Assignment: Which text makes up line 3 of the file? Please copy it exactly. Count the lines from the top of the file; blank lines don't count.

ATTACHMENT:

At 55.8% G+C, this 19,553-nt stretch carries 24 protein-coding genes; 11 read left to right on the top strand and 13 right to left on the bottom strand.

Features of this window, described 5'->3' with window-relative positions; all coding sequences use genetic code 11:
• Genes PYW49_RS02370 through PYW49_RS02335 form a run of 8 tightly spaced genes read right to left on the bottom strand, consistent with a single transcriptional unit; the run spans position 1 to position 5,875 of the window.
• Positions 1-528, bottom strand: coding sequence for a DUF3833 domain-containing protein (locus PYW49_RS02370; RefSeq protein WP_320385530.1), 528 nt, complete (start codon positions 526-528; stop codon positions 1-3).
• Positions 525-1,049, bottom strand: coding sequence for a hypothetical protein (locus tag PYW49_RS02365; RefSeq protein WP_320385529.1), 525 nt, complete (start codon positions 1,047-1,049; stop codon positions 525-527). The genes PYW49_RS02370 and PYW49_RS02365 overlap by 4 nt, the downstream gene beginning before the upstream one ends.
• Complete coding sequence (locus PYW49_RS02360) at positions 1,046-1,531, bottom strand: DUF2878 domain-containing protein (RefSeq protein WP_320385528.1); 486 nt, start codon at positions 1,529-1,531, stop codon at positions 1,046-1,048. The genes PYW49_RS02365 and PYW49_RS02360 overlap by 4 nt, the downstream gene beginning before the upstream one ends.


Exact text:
• Genes PYW49_RS02370 through PYW49_RS02335 form a run of 8 tightly spaced genes read right to left on the bottom strand, consistent with a single transcriptional unit; the run spans position 1 to position 5,875 of the window.